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Trends in hospitalisations associated with paediatric burns
  1. Stephen M Bowman1,
  2. Mary E Aitken2,
  3. Sabrina A Maham2,
  4. Sam R Sharar3
  1. 1Johns Hopkins Bloomberg School of Public Health, Department of Health Policy and Management, Baltimore, Maryland, USA
  2. 2University of Arkansas for Medical Sciences, Department of Pediatrics, Arkansas Children's Hospital Injury Prevention Center, Little Rock, Arkansas, USA
  3. 3Department of Anesthesiology, Harborview Medical Center, University of Washington, Seattle, Washington, USA
  1. Correspondence to Professor Stephen Bowman, Department of Health Policy and Management, Johns Hopkins Bloomberg School of Public Health, 624 N. Broadway, Room 539, Baltimore, MD 21205–1996, USA; smbowman{at}


Background In the United States, burns are the third leading cause of unintentional injury death in children aged 1–14 years, accounting for more than 600 deaths per year in children aged 0–19 years.

Objective To describe trends in paediatric burn hospitalisations in the United States and provide national benchmarks for state and regional comparisons.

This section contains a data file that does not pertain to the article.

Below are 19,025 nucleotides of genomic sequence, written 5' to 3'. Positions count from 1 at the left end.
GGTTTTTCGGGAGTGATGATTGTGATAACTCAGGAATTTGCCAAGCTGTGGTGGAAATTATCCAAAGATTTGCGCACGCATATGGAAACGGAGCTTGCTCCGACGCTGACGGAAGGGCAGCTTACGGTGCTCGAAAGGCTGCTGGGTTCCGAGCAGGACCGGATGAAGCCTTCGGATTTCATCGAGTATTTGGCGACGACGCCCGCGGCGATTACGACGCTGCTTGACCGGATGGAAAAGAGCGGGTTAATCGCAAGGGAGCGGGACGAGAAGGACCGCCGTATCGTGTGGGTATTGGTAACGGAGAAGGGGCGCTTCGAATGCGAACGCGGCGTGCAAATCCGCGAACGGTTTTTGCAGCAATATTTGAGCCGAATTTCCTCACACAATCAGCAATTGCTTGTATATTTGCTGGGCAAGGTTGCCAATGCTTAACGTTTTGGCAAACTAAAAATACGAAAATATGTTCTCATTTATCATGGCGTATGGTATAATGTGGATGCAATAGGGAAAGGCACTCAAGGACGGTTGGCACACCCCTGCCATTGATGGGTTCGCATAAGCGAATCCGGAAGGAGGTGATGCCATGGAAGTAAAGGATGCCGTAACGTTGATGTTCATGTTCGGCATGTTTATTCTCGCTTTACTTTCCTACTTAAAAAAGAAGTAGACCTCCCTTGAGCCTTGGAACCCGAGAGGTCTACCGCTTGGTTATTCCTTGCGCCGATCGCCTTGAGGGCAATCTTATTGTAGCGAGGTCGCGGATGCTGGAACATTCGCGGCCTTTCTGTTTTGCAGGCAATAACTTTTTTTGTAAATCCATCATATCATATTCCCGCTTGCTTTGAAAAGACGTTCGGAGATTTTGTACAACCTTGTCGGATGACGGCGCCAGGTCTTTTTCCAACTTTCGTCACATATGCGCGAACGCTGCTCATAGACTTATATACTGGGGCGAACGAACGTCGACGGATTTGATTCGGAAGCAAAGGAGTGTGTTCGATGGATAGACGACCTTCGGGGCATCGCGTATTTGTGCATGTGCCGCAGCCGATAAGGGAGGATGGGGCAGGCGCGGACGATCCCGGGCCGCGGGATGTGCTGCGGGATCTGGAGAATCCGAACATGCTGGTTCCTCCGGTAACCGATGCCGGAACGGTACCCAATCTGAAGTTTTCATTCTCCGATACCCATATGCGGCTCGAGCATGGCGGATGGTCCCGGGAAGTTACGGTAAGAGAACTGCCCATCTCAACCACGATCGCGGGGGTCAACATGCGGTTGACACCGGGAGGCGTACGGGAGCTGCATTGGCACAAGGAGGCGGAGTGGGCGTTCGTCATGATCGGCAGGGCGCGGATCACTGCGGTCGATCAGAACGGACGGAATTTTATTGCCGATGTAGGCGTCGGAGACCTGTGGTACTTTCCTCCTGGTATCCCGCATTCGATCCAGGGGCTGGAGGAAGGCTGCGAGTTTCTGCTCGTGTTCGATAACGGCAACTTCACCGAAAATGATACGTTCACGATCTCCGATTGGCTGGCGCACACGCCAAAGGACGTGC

Methods Analysis of existing data (1993–2006) from the Nationwide Inpatient Sample—the largest, longitudinal, all-payer inpatient care database in the United States. Children aged 0–19 years were included. Main outcome measures: estimated national annual rates of burn-related hospitalisations, stratified by age, gender, and in-hospital mortality.

Results From 1993 to 2006, the estimated annual incidence rate of paediatric hospitalisations associated with burns declined 40% from 27.3 (1993–94) to 16.1 per 100 000 (p<0.001). The rates declined for all age groups and for both boys and girls. Boys were consistently more likely to be hospitalised than girls (20.3 vs 11.7 hospitalisations per 100 000 during 2004–06, p<0.001). For children less than 5 years of age, burn hospitalisations decreased 46% from 65.2 per 100 000 in 1993–94 to 35.1 per 100 000 in 2004–06 (p<0.001). Fatal hospitalisation rates also declined from 0.3 deaths per 100 000 in 1993–94 to 0.1 in 2004–06 (p<0.001).

Conclusion Paediatric hospitalisation rates for burns have decreased over the past 14 years. The study also provides national estimates of paediatric burn hospitalisations that can be used as benchmarks to further injury prevention effectiveness through targeting of effective strategies.

  • Burns
  • pediatrics
  • hospitalisations
  • incidence
  • trends
  • adolescent
  • child
  • fires

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  • Funding Support has been provided in part by the Arkansas Biosciences Institute, the major research component of the Tobacco Settlement Proceeds Act of 2000.

  • Competing interests None.

  • Provenance and peer review Not commissioned; externally peer reviewed.